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Natural Gas Market Supplies Tighten On Higher Than Normal Draws- Are You Protected Against Price Spikes?

Posted by Jennifer Chang on Jan 21, 2014 10:18:00 AM

So far, the 2013-2014 winter has been exceptionally cold across the eastern half of the U.S. Arctic outbreaks and the bitter cold winds from the Polar Vortex have spilled across major natural gas consuming regions. Massive draws from inventory have been needed to meet surging demand for heating from the residential, commercial and electric power sectors. This season has been characterized by withdrawals that have been much larger than average.

The chart below shows that six out of the last nine withdrawals from inventory have been higher than those from last year and the five-year average for the same week. Consequently, storage levels are lower than normal for this time of the year. With two months of winter left, unusually low inventories could raise concerns about tight natural gas supplies at the end of the withdraw season, which typically ends in late March. If storage levels decline below 1,200Bcf, it would be the lowest level in nine years when inventories stood at 1,017MW on March 25, 2004. The latest National Oceanic and Atmospheric Administration (NOAA) 6-10 & 8-14 day weather forecasts are calling below normal temperatures in the eastern half of the country as a jet stream is blocking Arctic air from hitting the west coast, but is allowing the storms to dip down the into the Ohio valley, upper Midwest and great lakes. Computer models show that this ridge is very stable, so this weather pattern could remain in place at least ten more days.

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Source: EIA

On January 16, 2014, the Energy Information Administration (EIA) posted a record-high net withdrawal of 287Bcf from underground storage facilities for the week ending January 10, 2014.  This was the largest draw in 20 years for which storage data exists.  The 287 Bcf draw was the second record-breaking weekly stock draw this winter season. The first record of 285 Bcf, which was posted on December 19, 2014, for the week ending December 13, exceeded the previous record of 274 Bcf from January 2008.

Cumulative 2013-2014 winter weekly withdraws up to January 10, 2014, are well above those of last year and the five-year average:


Cumulative winter draw through January 10 (in Bcf)





5-year average


The chart below shows that winter draws have even exceeded the previous record level posted in the 2000-2001 heating season.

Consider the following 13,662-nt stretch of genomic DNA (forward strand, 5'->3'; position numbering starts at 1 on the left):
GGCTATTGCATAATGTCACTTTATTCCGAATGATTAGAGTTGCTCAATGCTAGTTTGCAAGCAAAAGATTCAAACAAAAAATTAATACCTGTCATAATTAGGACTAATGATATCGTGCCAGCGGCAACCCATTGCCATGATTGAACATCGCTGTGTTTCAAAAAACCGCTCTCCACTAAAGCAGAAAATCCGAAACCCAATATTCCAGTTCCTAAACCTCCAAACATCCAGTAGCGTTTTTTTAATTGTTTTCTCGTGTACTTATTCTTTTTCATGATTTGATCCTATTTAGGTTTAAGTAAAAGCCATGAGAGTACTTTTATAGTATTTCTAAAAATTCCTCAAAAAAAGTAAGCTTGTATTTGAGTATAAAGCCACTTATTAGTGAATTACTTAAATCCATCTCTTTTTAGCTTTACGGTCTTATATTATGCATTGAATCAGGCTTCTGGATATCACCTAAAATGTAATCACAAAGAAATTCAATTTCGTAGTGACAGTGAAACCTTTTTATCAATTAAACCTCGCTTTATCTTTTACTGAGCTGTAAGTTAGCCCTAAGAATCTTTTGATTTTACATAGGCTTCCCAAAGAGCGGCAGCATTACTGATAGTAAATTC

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Besides higher than normal draws, Bentek reported that cold temperatures affected natural gas production as Freeze-offs occurred in the Marcellus Shale and Fayetteville Shale during the week ending on January 10. Production has recovered since then, but could face challenges during the next ten days  due to the second round of Polar Vortex blizzard like conditions. The combination of high demand and lower supply triggered physical natural gas basis spikes last week in the Northeast as pipelines reached full capacity. Two trading hubs that rallied significantly were Transco Zone 6 NY and Algonquin Citygate, which serves Boston.

Currently working natural gas in underground storage stands at 2,530Bcf, which is almost 15%, or 443Bcf, lower compared to the 5-year average. January is typically the month that registers the highest demand of the winter season, so the next three draws will have strong implication on near-term price action.  If we were to extrapolate the same draws from last year and the five-year average for the remainder of the 2013-2014 winter season, natural gas inventories would end at 1,016Bcf and 1,380Bcf respectively. Consequently, the tight natural gas supply outlook coupled with frigid near-term weather forecasts for the eastern half of the nation will provide price support and will most likely entice speculative buyers. Commercial and Industrial consumers with open natural gas or electricity index exposures should manage risk against potential price spikes. Contact your energy advisor to discuss how you can protect against adverse prices movements.

Topics: Heating Season\, Polar Vortex, energy risk management, energy sourcing, Acclaim Energy Advisors, energy management consulting, risk management, energy, energy procurement, demand response, energy regulations, energy reliability, energy costs, power generation, Weekly Energy Insights, natural gas, energy management, energy management consultants, energy price spikes, Price Spike, energy blog, Natural Gas Supply, energy supply, U.S. energy, capacity markets, refueling season


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